1. Family: Arecaceae Bercht. & J.Presl
    1. Dictyocaryum H.Wendl.

      1. This genus is accepted, and its native range is Panama to S. Tropical America.

    [PW]
    Morphology
    Leaf and seed (Roth 1990), and root (Seubert 1998a, 1998b).
    Vernacular
    Araque, palma real.
    Diagnostic
    Usually robust solitary or clustered pinnate-leaved tree palms of the Andes and foothills, the stems with stilt roots; leaflets are rhomboid, praemorse and are usually longitudinally divided to give the whole leaf an ostrich-feather appearance; fruit has basal stigmatic remains and embryo.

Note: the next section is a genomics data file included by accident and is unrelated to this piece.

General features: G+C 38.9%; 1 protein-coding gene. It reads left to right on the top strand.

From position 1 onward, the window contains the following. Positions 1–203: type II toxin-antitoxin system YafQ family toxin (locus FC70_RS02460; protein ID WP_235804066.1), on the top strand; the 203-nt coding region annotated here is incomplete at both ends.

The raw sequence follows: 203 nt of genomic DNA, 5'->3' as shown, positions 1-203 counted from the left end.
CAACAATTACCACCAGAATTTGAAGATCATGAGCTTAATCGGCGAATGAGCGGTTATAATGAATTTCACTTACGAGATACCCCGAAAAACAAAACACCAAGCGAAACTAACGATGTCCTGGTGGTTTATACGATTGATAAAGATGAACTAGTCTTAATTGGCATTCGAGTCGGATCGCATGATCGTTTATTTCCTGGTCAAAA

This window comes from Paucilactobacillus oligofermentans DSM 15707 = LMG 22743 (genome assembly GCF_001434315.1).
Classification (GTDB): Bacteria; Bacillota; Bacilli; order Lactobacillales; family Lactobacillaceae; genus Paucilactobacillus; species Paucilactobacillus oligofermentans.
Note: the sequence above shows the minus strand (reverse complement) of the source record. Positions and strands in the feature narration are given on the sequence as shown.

Distribution
    Three species described in Colombia, Ecuador, Peru, Bolivia, Brazil, Venezuela, Guyana and Panama.
    Biology
    Usually in montane rain forest at medium elevations, on very steep slopes, often occurring in great numbers, and forming a conspicuous component of the forest canopy. Dictyocaryum ptarianum also rarely grows in the lowlands of the Amazon basin.
    General Description